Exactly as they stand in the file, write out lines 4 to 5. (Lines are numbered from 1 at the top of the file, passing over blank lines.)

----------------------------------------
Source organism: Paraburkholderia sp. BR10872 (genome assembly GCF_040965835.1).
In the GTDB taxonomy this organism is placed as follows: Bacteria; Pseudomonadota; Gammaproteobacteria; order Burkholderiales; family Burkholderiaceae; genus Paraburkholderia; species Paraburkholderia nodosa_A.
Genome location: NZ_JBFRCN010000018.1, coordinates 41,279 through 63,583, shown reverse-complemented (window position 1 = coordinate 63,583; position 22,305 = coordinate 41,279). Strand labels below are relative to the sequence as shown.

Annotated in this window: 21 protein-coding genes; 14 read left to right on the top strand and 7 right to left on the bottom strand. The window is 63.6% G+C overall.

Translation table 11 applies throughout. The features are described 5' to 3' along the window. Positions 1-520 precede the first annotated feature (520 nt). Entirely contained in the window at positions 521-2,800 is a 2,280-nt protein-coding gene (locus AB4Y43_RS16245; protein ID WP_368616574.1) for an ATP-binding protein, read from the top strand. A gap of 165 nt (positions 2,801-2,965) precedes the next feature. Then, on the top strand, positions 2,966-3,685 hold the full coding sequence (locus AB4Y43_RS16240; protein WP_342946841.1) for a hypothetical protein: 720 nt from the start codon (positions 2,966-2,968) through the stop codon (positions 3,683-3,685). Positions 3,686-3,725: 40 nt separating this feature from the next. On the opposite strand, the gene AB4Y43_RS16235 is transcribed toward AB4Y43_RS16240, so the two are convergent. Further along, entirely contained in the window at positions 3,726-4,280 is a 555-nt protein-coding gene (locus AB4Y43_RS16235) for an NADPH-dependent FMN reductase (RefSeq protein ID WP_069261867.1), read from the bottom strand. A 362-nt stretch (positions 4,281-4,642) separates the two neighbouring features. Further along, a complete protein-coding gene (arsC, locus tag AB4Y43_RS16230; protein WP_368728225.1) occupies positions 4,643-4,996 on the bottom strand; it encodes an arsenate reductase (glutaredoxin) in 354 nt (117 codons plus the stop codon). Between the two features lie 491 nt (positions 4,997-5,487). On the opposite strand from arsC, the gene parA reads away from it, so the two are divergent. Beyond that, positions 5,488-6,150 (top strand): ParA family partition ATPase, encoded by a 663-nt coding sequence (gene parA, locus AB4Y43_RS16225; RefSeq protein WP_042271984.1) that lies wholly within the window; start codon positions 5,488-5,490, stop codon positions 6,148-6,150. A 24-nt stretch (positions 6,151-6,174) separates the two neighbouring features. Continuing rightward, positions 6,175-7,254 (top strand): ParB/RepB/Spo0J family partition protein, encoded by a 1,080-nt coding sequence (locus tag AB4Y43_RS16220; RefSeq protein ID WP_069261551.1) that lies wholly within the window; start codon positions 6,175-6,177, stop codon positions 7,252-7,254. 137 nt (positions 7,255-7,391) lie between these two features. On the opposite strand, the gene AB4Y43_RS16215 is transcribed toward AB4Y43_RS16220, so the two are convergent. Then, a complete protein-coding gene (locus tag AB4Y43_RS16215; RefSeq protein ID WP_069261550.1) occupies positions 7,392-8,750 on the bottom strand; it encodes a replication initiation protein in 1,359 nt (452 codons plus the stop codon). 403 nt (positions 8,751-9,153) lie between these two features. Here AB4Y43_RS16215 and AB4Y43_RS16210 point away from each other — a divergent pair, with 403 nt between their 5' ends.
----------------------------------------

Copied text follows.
Annotated in this window: 21 protein-coding genes; 14 read left to right on the top strand and 7 right to left on the bottom strand. The window is 63.6% G+C overall.

Translation table 11 applies throughout. The features are described 5' to 3' along the window. Positions 1-520 precede the first annotated feature (520 nt). Entirely contained in the window at positions 521-2,800 is a 2,280-nt protein-coding gene (locus AB4Y43_RS16245; protein ID WP_368616574.1) for an ATP-binding protein, read from the top strand. A gap of 165 nt (positions 2,801-2,965) precedes the next feature. Then, on the top strand, positions 2,966-3,685 hold the full coding sequence (locus AB4Y43_RS16240; protein WP_342946841.1) for a hypothetical protein: 720 nt from the start codon (positions 2,966-2,968) through the stop codon (positions 3,683-3,685). Positions 3,686-3,725: 40 nt separating this feature from the next. On the opposite strand, the gene AB4Y43_RS16235 is transcribed toward AB4Y43_RS16240, so the two are convergent. Further along, entirely contained in the window at positions 3,726-4,280 is a 555-nt protein-coding gene (locus AB4Y43_RS16235) for an NADPH-dependent FMN reductase (RefSeq protein ID WP_069261867.1), read from the bottom strand. A 362-nt stretch (positions 4,281-4,642) separates the two neighbouring features. Further along, a complete protein-coding gene (arsC, locus tag AB4Y43_RS16230; protein WP_368728225.1) occupies positions 4,643-4,996 on the bottom strand; it encodes an arsenate reductase (glutaredoxin) in 354 nt (117 codons plus the stop codon). Between the two features lie 491 nt (positions 4,997-5,487). On the opposite strand from arsC, the gene parA reads away from it, so the two are divergent. Beyond that, positions 5,488-6,150 (top strand): ParA family partition ATPase, encoded by a 663-nt coding sequence (gene parA, locus AB4Y43_RS16225; RefSeq protein WP_042271984.1) that lies wholly within the window; start codon positions 5,488-5,490, stop codon positions 6,148-6,150. A 24-nt stretch (positions 6,151-6,174) separates the two neighbouring features. Continuing rightward, positions 6,175-7,254 (top strand): ParB/RepB/Spo0J family partition protein, encoded by a 1,080-nt coding sequence (locus tag AB4Y43_RS16220; RefSeq protein ID WP_069261551.1) that lies wholly within the window; start codon positions 6,175-6,177, stop codon positions 7,252-7,254. 137 nt (positions 7,255-7,391) lie between these two features. On the opposite strand, the gene AB4Y43_RS16215 is transcribed toward AB4Y43_RS16220, so the two are convergent. Then, a complete protein-coding gene (locus tag AB4Y43_RS16215; RefSeq protein ID WP_069261550.1) occupies positions 7,392-8,750 on the bottom strand; it encodes a replication initiation protein in 1,359 nt (452 codons plus the stop codon). 403 nt (positions 8,751-9,153) lie between these two features. Here AB4Y43_RS16215 and AB4Y43_RS16210 point away from each other — a divergent pair, with 403 nt between their 5' ends.